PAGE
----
I find it super strange to place two huge 0R resistors as jumpers - on a two layer board!
I’d use short bottom jumps to bridge the tracks, like you showed above (“current result”). I don’t see any harm making short cuts on the ground plane. Yes EMC suffers a bit but If I had the slightest doubt that this might cause a problem (not in your design) I’d simply go four layer. Anyway all designs that ever see an EMC lab from the inside are 4+ layers, they are cheap and two layer is just not worth the hassle unless you make millions of boards (EMC fail iterations get very expensive rather rapidly)
But also on my personal designs I relatively quickly go four layer if I feel it gets too messy with 2 layers, also prototypes (JLCPCB) are cheap. Looking at the example I showed above, this would likely work as two layer board with a bottom ground fill (fastest signals are SPI going to the right). But I had too many analog rails so I went 4 layer - problem solved.

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All my designs I was with them in EMC lab they were 2 layers, but I 100% agree with you that they should simply be 4 layers. I have no analog signals and I was able to do all routing (with help of few 0Rs) on top with whole bottom being a GND fill.

I have read, not in one source, that copper coverage of all PCB layers shouldn’t differ too much. So if I have bottom 100% filled then I assume I should not left top unfilled (I just follow what I have read). With capacitance I would not thing it is very big. Copper thickness is 35um so the surfaces of the plates of the capacitor created in this way are not large. The larger are between track and fill at inner layer and the dielectric permittivity of the plate is about 4 when air is 1.

Thank you for your help :slight_smile:

I grouped all these tracks to avoid as much as possible impacting my ground plan. By grouping them I was able to jump over all of them in a single jump.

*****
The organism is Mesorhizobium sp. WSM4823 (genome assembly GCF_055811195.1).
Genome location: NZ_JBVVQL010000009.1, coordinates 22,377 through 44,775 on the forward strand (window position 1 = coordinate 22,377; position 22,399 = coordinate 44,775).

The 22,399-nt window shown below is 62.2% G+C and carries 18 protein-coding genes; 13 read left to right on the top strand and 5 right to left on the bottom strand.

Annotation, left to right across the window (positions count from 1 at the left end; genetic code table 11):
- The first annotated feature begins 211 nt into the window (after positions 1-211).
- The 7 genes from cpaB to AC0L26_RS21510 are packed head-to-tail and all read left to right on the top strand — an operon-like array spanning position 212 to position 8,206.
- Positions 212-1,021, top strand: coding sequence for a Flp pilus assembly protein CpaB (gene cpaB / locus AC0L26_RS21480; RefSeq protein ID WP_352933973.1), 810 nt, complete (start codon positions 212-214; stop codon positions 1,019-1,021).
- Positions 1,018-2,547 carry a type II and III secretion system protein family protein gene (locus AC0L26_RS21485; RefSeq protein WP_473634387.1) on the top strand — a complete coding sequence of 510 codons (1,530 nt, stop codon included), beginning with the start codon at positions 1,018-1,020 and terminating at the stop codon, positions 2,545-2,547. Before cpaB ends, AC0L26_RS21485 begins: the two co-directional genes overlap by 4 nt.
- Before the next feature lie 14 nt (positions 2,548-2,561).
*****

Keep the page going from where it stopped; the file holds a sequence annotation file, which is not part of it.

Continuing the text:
If it can cause problems because tracks are too close to each other, I suppose it’s better to go through the bottom layer.

If I add more space between tracks, I’m force to trace a long track on the back, don’t you think it is an issue ? I tried to apply your recommendation and I’m getting something like this (just a draft):

Do you think it is better ? Or at least, less risky ? I suppose that having a long track like crossing my ground plane is not ideal, but what can I do else ? If I don’t want to group traces too close, I’m kind of forced to have a long trace to cross all of them.

Martinn have written:

You missed the word ‘short’.
Imagine the return currents for TX, RX signals. To go along your TX, RX tracks they can travel through top GND fill between them but then they have to reach right GND pins. I’m not telling it is bad design. I’m just trying to tell how you should look at it.

It will probably work fine, but as @Piotr wrote, the jumps on the bottom side would ideally be smaller. Of course if you were dragging them together, you’d bunch up the top side tracks again, so some compromise has to be made, but I’d rather go for multiple smaller hops that these huge ones. At least as long as the tracks going left to right aren’t super sensitive. Alternatively, you might be able to find better routes, for example change the left-to-right tracks to follow the route above the large 3.3V track and then going down somewhere in the region of the C6 silkscreen print. That way you might have to hop much fewer tracks somewhere in the region of JP2/JP3.

But this would be nitpicking, your design will probably work as is. It depends on how much you want to still fiddle with it and if you want to follow best practices or just create something that works.

I know of two effects:

  1. Uneven copper fill on different layers might cause a panel to warp, jamming a SMT assembly line
  2. Uneven fill on one plane might give problems with etching, see Copper Distribution on a Panel - Eurocircuits

Either way I think it is relevant for optimizing mass production yield, not too much for DIY.